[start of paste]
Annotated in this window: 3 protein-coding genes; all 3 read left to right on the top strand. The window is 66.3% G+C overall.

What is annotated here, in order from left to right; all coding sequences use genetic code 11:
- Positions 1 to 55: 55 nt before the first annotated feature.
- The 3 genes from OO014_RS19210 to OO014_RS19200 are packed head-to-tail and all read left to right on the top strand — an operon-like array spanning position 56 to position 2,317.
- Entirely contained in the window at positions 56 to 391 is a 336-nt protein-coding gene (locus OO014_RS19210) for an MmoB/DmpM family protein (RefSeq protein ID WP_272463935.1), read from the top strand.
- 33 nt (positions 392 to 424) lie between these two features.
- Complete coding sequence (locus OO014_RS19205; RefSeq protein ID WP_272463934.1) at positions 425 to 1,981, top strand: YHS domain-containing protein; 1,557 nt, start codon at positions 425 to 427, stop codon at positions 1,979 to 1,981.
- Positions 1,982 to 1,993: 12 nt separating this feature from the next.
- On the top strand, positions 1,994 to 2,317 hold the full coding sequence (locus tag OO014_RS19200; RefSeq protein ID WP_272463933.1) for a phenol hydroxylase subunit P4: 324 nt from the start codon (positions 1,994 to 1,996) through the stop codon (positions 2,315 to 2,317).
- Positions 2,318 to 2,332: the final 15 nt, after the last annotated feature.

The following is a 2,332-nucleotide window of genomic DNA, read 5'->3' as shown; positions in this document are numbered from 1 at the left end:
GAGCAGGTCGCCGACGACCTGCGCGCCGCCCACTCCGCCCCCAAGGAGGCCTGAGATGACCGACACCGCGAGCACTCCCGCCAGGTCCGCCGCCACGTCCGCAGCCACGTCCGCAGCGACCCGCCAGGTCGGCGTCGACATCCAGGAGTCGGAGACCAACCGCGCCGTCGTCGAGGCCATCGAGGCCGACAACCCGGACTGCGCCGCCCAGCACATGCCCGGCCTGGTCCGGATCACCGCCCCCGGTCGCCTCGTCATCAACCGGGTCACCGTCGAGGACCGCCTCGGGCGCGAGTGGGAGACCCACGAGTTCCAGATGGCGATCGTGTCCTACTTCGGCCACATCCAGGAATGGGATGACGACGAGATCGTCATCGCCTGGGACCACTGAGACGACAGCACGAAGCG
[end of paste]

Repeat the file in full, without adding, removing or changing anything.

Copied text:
Annotated in this window: 3 protein-coding genes; all 3 read left to right on the top strand. The window is 66.3% G+C overall.

What is annotated here, in order from left to right; all coding sequences use genetic code 11:
- Positions 1 to 55: 55 nt before the first annotated feature.
- The 3 genes from OO014_RS19210 to OO014_RS19200 are packed head-to-tail and all read left to right on the top strand — an operon-like array spanning position 56 to position 2,317.
- Entirely contained in the window at positions 56 to 391 is a 336-nt protein-coding gene (locus OO014_RS19210) for an MmoB/DmpM family protein (RefSeq protein ID WP_272463935.1), read from the top strand.
- 33 nt (positions 392 to 424) lie between these two features.
- Complete coding sequence (locus OO014_RS19205; RefSeq protein ID WP_272463934.1) at positions 425 to 1,981, top strand: YHS domain-containing protein; 1,557 nt, start codon at positions 425 to 427, stop codon at positions 1,979 to 1,981.
- Positions 1,982 to 1,993: 12 nt separating this feature from the next.
- On the top strand, positions 1,994 to 2,317 hold the full coding sequence (locus tag OO014_RS19200; RefSeq protein ID WP_272463933.1) for a phenol hydroxylase subunit P4: 324 nt from the start codon (positions 1,994 to 1,996) through the stop codon (positions 2,315 to 2,317).
- Positions 2,318 to 2,332: the final 15 nt, after the last annotated feature.

The following is a 2,332-nucleotide window of genomic DNA, read 5'->3' as shown; positions in this document are numbered from 1 at the left end:
GAGCAGGTCGCCGACGACCTGCGCGCCGCCCACTCCGCCCCCAAGGAGGCCTGAGATGACCGACACCGCGAGCACTCCCGCCAGGTCCGCCGCCACGTCCGCAGCCACGTCCGCAGCGACCCGCCAGGTCGGCGTCGACATCCAGGAGTCGGAGACCAACCGCGCCGTCGTCGAGGCCATCGAGGCCGACAACCCGGACTGCGCCGCCCAGCACATGCCCGGCCTGGTCCGGATCACCGCCCCCGGTCGCCTCGTCATCAACCGGGTCACCGTCGAGGACCGCCTCGGGCGCGAGTGGGAGACCCACGAGTTCCAGATGGCGATCGTGTCCTACTTCGGCCACATCCAGGAATGGGATGACGACGAGATCGTCATCGCCTGGGACCACTGAGACGACAGCACGAAGCG